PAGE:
Recently, anti-domestic violence advocates held a conference in Rockland County, New York, where October was designated as the Domestic violence awareness month. The goal of the conference and of the activists is to work to empower the victims of domestic violence to end the problem and to bring awareness to it. The activists were joined by district attorneys and local office holders who highlighted programs designed to fight domestic abuse. According to some of the activists, there is much work to be done in order to fight the problem; in New York State, there were 85,000 cases of domestic violence last year and 60 deaths. According to one estimate, one in four women will be affected by domestic violence. A Rockland County activist said that approximately 250 to 300 people came to their walk-in office per month. The conference highlighted numerous events throughout October to help victims, remember those who died, and thank supporters of their efforts.
While much of the attention directed at the social problem of domestic violence has focused on battered wives, men are also the victim of domestic abuse, a problem that is frequently overlooked. According a 2010 study done by the Centers for Disease Control and Prevention, approximately 25 percent of men are the victims of rape, stalking, or domestic violence by a significant other. The study's findings report a decrease in the number of domestic abuse incidents against women, but an increase in the number of incidents against men. This is likely due to the fact that domestic violence against men is still considered a taboo subject among many, as well as a source of shame and embarrassment. In addition, many male victims of domestic violence are in same-sex relationships and may not report the crime due to a fear of having their homosexual status made public. Men are considered to be the stronger gender, so being beaten by a spouse may be seen as a sign of weakness.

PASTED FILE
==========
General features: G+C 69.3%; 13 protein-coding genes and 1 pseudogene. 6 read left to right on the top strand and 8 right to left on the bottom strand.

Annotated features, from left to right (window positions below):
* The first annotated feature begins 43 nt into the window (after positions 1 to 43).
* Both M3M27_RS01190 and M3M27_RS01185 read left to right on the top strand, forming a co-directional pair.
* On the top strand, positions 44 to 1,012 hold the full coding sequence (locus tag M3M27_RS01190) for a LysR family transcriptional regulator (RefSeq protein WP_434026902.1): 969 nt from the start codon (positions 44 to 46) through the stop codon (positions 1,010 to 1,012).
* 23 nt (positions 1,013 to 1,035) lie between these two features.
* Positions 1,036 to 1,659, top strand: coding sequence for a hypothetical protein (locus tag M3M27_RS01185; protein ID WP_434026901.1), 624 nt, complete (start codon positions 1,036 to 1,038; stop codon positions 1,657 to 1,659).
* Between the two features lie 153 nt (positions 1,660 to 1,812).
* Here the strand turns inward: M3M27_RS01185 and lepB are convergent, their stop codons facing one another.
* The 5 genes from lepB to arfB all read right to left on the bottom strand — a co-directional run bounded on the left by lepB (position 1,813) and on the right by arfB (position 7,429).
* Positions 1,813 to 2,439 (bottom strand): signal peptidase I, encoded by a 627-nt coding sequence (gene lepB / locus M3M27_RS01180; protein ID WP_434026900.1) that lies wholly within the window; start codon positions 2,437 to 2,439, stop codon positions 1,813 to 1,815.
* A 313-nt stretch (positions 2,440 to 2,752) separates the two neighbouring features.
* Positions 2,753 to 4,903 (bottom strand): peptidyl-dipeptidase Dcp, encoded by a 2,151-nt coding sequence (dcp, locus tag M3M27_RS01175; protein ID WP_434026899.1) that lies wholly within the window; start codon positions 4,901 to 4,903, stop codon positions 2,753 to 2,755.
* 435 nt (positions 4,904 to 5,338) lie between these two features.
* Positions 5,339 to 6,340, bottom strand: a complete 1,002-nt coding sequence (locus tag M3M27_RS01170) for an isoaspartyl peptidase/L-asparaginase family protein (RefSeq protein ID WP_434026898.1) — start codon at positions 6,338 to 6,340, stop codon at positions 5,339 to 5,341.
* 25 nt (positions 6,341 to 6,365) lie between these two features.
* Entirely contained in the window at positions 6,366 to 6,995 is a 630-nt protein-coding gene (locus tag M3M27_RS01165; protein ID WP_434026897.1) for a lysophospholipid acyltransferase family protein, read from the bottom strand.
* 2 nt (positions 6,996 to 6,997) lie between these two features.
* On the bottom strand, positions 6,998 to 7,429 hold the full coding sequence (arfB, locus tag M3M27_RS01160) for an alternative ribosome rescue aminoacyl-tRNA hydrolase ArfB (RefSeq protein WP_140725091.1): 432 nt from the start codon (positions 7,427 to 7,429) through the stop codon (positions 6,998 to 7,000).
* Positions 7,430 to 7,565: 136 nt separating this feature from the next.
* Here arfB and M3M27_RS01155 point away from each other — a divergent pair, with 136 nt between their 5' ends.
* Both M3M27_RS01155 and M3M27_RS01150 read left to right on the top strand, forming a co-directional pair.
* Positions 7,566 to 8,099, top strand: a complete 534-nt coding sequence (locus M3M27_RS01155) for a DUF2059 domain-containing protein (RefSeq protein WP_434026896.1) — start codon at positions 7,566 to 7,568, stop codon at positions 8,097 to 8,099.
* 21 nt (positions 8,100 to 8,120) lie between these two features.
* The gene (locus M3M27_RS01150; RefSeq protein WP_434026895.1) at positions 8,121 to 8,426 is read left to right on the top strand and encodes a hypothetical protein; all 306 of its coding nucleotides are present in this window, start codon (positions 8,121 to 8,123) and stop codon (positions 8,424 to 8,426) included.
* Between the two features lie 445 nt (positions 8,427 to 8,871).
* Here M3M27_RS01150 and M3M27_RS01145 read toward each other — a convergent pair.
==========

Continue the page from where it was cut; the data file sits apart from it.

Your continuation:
The borough of Staten Island is making plans to build a shelter for victims of domestic violence in response to the increasing occurrence of domestic assault arrests in the area. The shelter is being described as a "one-stop haven" where victims of domestic assault will meet with prosecutors and counselors to discuss their cases. Similar centers are already in operation in Brooklyn and Queens, with one in Manhattan also scheduled to open. The centers are operated by the New York City Mayor's Office to Combat Domestic Violence.
Recently, the former mayor of White Plains, New York, was acquitted by a jury of domestic violence charges after a re-trial of the original case. The mayor previously had been convicted of harassment and attempted assault of his ex-wife, who alleged that he threw hot tea at her and intentionally slammed a door on her fingers. The domestic abuse allegations led to his resignation as mayor, ending a once-promising political career. His convictions later were overturned by an appeals court, which held that he had been wrongfully denied the opportunity to call witnesses in his defense against the accusations, leading to the need for a retrial. At the retrial, a witness for the husband alleged that the wife stated that the door-slamming incident might have been an accident, casting doubt on her allegations of domestic violence.
Police in the Bronx recently arrested a 42-year-old man for domestic violence against his ex-girlfriend and a female friend. During the arrest, the man was shot in the wrist by police.
Recently, New York Governor Andrew Cuomo signed legislation that increases the penalties for domestic abuse offenses. Repeated instances of domestic violence are no longer considered misdemeanors, but instead are felonies. Also, the new legislation requires that judges consider more risks that the defendant poses before setting bail. This fixes the problem of domestic assault perpetrators getting a low bail, which would allow them the chance to abuse the victim again before trial.